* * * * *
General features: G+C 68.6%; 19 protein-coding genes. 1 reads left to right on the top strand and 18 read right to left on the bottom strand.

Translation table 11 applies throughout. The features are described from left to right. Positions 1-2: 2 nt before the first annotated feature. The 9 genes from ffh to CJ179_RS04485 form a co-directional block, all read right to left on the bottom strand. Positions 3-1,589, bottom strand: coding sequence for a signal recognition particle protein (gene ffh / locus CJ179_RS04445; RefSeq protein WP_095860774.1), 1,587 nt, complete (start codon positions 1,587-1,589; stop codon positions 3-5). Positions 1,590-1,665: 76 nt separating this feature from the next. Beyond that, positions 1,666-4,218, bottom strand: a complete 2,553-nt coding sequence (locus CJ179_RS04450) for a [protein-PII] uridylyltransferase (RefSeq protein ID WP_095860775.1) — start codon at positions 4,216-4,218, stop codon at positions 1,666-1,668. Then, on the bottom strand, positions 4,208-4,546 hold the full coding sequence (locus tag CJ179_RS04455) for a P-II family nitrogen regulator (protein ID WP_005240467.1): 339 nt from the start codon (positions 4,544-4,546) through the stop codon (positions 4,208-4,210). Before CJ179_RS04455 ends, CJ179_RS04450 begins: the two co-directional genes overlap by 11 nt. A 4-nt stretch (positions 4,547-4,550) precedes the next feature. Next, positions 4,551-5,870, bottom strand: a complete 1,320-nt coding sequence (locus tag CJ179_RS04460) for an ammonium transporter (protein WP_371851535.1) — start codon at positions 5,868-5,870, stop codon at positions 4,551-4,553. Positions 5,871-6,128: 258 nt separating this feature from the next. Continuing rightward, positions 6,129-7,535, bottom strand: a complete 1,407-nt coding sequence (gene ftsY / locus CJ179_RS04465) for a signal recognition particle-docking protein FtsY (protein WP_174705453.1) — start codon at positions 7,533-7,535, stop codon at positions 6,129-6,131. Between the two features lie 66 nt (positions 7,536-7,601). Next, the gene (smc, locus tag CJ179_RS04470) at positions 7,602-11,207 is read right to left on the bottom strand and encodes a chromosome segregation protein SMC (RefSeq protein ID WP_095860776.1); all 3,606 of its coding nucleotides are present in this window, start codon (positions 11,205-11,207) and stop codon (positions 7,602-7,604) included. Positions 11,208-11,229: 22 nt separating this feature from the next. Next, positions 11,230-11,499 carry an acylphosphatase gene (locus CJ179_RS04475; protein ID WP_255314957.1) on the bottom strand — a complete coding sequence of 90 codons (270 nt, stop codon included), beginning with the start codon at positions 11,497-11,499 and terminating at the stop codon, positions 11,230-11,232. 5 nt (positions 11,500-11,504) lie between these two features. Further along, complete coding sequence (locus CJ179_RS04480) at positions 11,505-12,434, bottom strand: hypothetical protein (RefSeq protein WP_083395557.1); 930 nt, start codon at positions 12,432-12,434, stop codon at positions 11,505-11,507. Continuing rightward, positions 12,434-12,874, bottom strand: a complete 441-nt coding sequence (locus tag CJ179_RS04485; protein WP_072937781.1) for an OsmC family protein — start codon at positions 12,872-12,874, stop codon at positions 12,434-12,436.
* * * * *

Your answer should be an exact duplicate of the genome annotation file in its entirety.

General features: G+C 68.6%; 19 protein-coding genes. 1 reads left to right on the top strand and 18 read right to left on the bottom strand.

Translation table 11 applies throughout. The features are described from left to right. Positions 1-2: 2 nt before the first annotated feature. The 9 genes from ffh to CJ179_RS04485 form a co-directional block, all read right to left on the bottom strand. Positions 3-1,589, bottom strand: coding sequence for a signal recognition particle protein (gene ffh / locus CJ179_RS04445; RefSeq protein WP_095860774.1), 1,587 nt, complete (start codon positions 1,587-1,589; stop codon positions 3-5). Positions 1,590-1,665: 76 nt separating this feature from the next. Beyond that, positions 1,666-4,218, bottom strand: a complete 2,553-nt coding sequence (locus CJ179_RS04450) for a [protein-PII] uridylyltransferase (RefSeq protein ID WP_095860775.1) — start codon at positions 4,216-4,218, stop codon at positions 1,666-1,668. Then, on the bottom strand, positions 4,208-4,546 hold the full coding sequence (locus tag CJ179_RS04455) for a P-II family nitrogen regulator (protein ID WP_005240467.1): 339 nt from the start codon (positions 4,544-4,546) through the stop codon (positions 4,208-4,210). Before CJ179_RS04455 ends, CJ179_RS04450 begins: the two co-directional genes overlap by 11 nt. A 4-nt stretch (positions 4,547-4,550) precedes the next feature. Next, positions 4,551-5,870, bottom strand: a complete 1,320-nt coding sequence (locus tag CJ179_RS04460) for an ammonium transporter (protein WP_371851535.1) — start codon at positions 5,868-5,870, stop codon at positions 4,551-4,553. Positions 5,871-6,128: 258 nt separating this feature from the next. Continuing rightward, positions 6,129-7,535, bottom strand: a complete 1,407-nt coding sequence (gene ftsY / locus CJ179_RS04465) for a signal recognition particle-docking protein FtsY (protein WP_174705453.1) — start codon at positions 7,533-7,535, stop codon at positions 6,129-6,131. Between the two features lie 66 nt (positions 7,536-7,601). Next, the gene (smc, locus tag CJ179_RS04470) at positions 7,602-11,207 is read right to left on the bottom strand and encodes a chromosome segregation protein SMC (RefSeq protein ID WP_095860776.1); all 3,606 of its coding nucleotides are present in this window, start codon (positions 11,205-11,207) and stop codon (positions 7,602-7,604) included. Positions 11,208-11,229: 22 nt separating this feature from the next. Next, positions 11,230-11,499 carry an acylphosphatase gene (locus CJ179_RS04475; protein ID WP_255314957.1) on the bottom strand — a complete coding sequence of 90 codons (270 nt, stop codon included), beginning with the start codon at positions 11,497-11,499 and terminating at the stop codon, positions 11,230-11,232. 5 nt (positions 11,500-11,504) lie between these two features. Further along, complete coding sequence (locus CJ179_RS04480) at positions 11,505-12,434, bottom strand: hypothetical protein (RefSeq protein WP_083395557.1); 930 nt, start codon at positions 12,432-12,434, stop codon at positions 11,505-11,507. Continuing rightward, positions 12,434-12,874, bottom strand: a complete 441-nt coding sequence (locus tag CJ179_RS04485; protein WP_072937781.1) for an OsmC family protein — start codon at positions 12,872-12,874, stop codon at positions 12,434-12,436.